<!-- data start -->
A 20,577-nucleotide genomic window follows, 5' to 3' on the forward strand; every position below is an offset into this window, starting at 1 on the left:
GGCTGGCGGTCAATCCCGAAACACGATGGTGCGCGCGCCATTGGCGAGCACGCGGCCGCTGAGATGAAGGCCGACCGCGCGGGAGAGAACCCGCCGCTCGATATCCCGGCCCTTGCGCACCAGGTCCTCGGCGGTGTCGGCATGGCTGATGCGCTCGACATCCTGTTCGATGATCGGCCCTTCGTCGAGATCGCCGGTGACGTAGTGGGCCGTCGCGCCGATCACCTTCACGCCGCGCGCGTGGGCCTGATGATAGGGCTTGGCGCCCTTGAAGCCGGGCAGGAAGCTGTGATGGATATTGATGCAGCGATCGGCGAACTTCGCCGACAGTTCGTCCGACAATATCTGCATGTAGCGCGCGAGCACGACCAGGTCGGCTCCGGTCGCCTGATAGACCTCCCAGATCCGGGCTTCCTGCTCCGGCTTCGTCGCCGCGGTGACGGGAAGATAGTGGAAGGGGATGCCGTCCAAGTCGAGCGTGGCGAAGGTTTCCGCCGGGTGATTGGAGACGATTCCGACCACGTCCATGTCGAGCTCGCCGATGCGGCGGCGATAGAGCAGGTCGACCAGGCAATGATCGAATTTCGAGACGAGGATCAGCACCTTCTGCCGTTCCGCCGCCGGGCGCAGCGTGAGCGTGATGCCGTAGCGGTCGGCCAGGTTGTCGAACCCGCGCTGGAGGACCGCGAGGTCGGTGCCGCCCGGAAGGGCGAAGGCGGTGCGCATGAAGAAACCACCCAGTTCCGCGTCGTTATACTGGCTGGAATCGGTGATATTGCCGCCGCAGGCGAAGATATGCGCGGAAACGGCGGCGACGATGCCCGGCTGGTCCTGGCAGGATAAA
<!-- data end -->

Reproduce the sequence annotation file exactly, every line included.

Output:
A 20,577-nucleotide genomic window follows, 5' to 3' on the forward strand; every position below is an offset into this window, starting at 1 on the left:
GGCTGGCGGTCAATCCCGAAACACGATGGTGCGCGCGCCATTGGCGAGCACGCGGCCGCTGAGATGAAGGCCGACCGCGCGGGAGAGAACCCGCCGCTCGATATCCCGGCCCTTGCGCACCAGGTCCTCGGCGGTGTCGGCATGGCTGATGCGCTCGACATCCTGTTCGATGATCGGCCCTTCGTCGAGATCGCCGGTGACGTAGTGGGCCGTCGCGCCGATCACCTTCACGCCGCGCGCGTGGGCCTGATGATAGGGCTTGGCGCCCTTGAAGCCGGGCAGGAAGCTGTGATGGATATTGATGCAGCGATCGGCGAACTTCGCCGACAGTTCGTCCGACAATATCTGCATGTAGCGCGCGAGCACGACCAGGTCGGCTCCGGTCGCCTGATAGACCTCCCAGATCCGGGCTTCCTGCTCCGGCTTCGTCGCCGCGGTGACGGGAAGATAGTGGAAGGGGATGCCGTCCAAGTCGAGCGTGGCGAAGGTTTCCGCCGGGTGATTGGAGACGATTCCGACCACGTCCATGTCGAGCTCGCCGATGCGGCGGCGATAGAGCAGGTCGACCAGGCAATGATCGAATTTCGAGACGAGGATCAGCACCTTCTGCCGTTCCGCCGCCGGGCGCAGCGTGAGCGTGATGCCGTAGCGGTCGGCCAGGTTGTCGAACCCGCGCTGGAGGACCGCGAGGTCGGTGCCGCCCGGAAGGGCGAAGGCGGTGCGCATGAAGAAACCACCCAGTTCCGCGTCGTTATACTGGCTGGAATCGGTGATATTGCCGCCGCAGGCGAAGATATGCGCGGAAACGGCGGCGACGATGCCCGGCTGGTCCTGGCAGGATAAA